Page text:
Nanomaterials 2018, 8(6), 407; https://doi.org/10.3390/nano8060407
Received: 16 April 2018 / Revised: 30 May 2018 / Accepted: 4 June 2018 / Published: 6 June 2018
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Abstract
Group-IV semiconductors, which provide the leading materials platform of micro- electronics, are generally unsuitable for light emitting device applications because of their indirect- bandgap nature. This property currently limits the large-scale integration of electronic and photonic functionalities on Si chips. The introduction of
[...] Read more.
Group-IV semiconductors, which provide the leading materials platform of micro- electronics, are generally unsuitable for light emitting device applications because of their indirect- bandgap nature. This property currently limits the large-scale integration of electronic and photonic functionalities on Si chips. The introduction of tensile strain in Ge, which has the effect of lowering the direct conduction-band minimum relative to the indirect valleys, is a promising approach to address this challenge. Here we review recent work focused on the basic science and technology of mechanically stressed Ge nanomembranes, i.e., single-crystal sheets with thicknesses of a few tens of nanometers, which can sustain particularly large strain levels before the onset of plastic deformation. These nanomaterials have been employed to demonstrate large strain-enhanced photoluminescence, population inversion under optical pumping, and the formation of direct-bandgap Ge. Furthermore, Si-based photonic-crystal cavities have been developed that can be combined with these Ge nanomembranes without limiting their mechanical flexibility. These results highlight the potential of strained Ge as a CMOS-compatible laser material, and more in general the promise of nanomembrane strain engineering for novel device technologies. Full article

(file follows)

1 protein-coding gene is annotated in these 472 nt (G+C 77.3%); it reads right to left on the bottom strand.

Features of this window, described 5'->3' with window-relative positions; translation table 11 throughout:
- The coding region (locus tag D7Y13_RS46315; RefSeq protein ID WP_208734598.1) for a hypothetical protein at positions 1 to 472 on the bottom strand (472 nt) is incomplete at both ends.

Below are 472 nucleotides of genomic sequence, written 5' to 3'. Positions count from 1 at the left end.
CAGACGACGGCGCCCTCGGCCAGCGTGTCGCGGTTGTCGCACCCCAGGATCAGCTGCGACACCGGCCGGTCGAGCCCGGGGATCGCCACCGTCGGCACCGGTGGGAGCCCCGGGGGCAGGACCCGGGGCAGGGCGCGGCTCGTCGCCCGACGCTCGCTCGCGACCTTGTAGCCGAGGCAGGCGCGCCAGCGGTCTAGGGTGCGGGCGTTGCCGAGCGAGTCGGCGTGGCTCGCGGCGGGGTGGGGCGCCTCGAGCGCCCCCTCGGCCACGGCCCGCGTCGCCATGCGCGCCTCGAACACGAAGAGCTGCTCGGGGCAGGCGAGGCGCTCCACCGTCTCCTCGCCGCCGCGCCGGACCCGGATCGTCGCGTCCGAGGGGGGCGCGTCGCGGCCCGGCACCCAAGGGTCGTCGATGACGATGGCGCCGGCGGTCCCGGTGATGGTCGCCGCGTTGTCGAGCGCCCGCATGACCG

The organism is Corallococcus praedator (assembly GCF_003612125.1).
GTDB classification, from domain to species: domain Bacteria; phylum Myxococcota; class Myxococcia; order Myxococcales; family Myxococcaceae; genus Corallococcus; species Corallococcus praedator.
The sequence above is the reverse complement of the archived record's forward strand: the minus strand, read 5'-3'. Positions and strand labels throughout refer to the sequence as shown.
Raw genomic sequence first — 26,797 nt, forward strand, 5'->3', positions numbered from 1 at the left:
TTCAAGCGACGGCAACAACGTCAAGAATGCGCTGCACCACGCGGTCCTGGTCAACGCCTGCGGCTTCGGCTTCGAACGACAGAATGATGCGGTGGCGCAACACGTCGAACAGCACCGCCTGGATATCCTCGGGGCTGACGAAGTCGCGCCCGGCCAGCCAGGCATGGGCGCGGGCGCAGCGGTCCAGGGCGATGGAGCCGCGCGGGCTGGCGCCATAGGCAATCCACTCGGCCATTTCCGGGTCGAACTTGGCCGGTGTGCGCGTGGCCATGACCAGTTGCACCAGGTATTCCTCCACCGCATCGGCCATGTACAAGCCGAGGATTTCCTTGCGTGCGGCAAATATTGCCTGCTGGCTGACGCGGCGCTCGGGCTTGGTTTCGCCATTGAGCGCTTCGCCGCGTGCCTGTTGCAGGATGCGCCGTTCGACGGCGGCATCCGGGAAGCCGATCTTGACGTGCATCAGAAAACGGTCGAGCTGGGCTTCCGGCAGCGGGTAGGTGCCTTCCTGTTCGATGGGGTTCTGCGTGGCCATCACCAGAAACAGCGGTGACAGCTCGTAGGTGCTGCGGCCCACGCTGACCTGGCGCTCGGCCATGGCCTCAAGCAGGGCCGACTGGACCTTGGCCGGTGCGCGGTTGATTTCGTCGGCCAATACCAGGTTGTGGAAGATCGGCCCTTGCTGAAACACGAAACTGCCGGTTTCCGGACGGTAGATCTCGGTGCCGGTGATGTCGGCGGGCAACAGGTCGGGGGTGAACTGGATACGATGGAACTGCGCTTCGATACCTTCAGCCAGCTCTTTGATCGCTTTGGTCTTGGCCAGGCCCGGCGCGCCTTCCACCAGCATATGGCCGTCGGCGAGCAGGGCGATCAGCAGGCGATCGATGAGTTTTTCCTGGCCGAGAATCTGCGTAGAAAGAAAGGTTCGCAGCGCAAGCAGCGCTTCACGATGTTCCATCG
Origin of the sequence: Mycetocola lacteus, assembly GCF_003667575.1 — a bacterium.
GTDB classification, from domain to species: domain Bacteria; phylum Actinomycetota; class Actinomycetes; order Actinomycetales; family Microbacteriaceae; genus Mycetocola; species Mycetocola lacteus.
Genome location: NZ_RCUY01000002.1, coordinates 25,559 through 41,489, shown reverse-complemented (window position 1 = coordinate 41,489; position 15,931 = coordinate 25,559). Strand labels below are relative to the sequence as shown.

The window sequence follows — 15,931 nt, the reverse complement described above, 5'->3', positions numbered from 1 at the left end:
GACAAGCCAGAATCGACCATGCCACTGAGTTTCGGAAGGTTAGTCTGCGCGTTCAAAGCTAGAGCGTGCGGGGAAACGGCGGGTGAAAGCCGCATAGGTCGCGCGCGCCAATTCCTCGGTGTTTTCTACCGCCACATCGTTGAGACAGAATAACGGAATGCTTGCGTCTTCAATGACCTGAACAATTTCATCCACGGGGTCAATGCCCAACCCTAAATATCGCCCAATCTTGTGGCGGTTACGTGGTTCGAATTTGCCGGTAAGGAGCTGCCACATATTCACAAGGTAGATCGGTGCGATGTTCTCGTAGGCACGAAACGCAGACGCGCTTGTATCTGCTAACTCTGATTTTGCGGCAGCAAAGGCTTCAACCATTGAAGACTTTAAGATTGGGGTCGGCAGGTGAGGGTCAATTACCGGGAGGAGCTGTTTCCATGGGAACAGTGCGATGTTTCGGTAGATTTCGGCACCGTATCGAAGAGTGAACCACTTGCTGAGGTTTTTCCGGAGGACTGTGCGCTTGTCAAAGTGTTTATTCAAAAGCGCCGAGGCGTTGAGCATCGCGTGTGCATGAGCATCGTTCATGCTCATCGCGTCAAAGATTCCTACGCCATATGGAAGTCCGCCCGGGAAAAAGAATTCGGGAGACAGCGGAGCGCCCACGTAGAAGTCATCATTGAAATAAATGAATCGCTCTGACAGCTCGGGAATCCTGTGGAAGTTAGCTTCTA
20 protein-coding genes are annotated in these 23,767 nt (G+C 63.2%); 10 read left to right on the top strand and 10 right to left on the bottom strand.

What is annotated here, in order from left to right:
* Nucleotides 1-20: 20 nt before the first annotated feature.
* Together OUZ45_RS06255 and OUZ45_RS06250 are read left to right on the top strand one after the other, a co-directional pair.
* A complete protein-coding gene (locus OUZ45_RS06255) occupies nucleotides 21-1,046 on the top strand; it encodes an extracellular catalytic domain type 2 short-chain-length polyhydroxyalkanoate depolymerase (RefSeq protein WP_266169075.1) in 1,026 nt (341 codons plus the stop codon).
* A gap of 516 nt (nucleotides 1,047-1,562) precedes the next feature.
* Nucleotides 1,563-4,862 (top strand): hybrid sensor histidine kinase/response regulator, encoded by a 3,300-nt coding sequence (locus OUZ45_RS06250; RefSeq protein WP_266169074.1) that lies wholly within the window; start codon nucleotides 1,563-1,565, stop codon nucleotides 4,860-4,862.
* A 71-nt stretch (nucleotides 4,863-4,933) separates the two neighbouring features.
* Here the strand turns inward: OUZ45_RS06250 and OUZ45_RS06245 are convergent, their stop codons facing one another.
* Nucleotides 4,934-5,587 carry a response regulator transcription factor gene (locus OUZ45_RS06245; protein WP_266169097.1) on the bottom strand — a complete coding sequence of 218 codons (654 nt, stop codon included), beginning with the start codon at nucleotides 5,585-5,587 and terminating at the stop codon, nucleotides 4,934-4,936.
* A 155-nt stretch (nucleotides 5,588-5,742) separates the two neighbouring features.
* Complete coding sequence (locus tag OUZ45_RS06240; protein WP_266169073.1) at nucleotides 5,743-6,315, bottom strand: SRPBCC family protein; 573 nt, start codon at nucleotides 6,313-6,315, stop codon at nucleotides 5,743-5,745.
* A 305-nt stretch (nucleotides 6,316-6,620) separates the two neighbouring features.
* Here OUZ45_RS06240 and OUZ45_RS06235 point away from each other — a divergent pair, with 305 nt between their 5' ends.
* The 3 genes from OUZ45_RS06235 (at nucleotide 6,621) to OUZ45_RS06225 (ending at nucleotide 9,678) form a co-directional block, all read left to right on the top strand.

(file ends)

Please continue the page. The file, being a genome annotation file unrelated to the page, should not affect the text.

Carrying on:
(This article belongs to the Special Issue Silicon-Based Nanomaterials: Technology and Applications)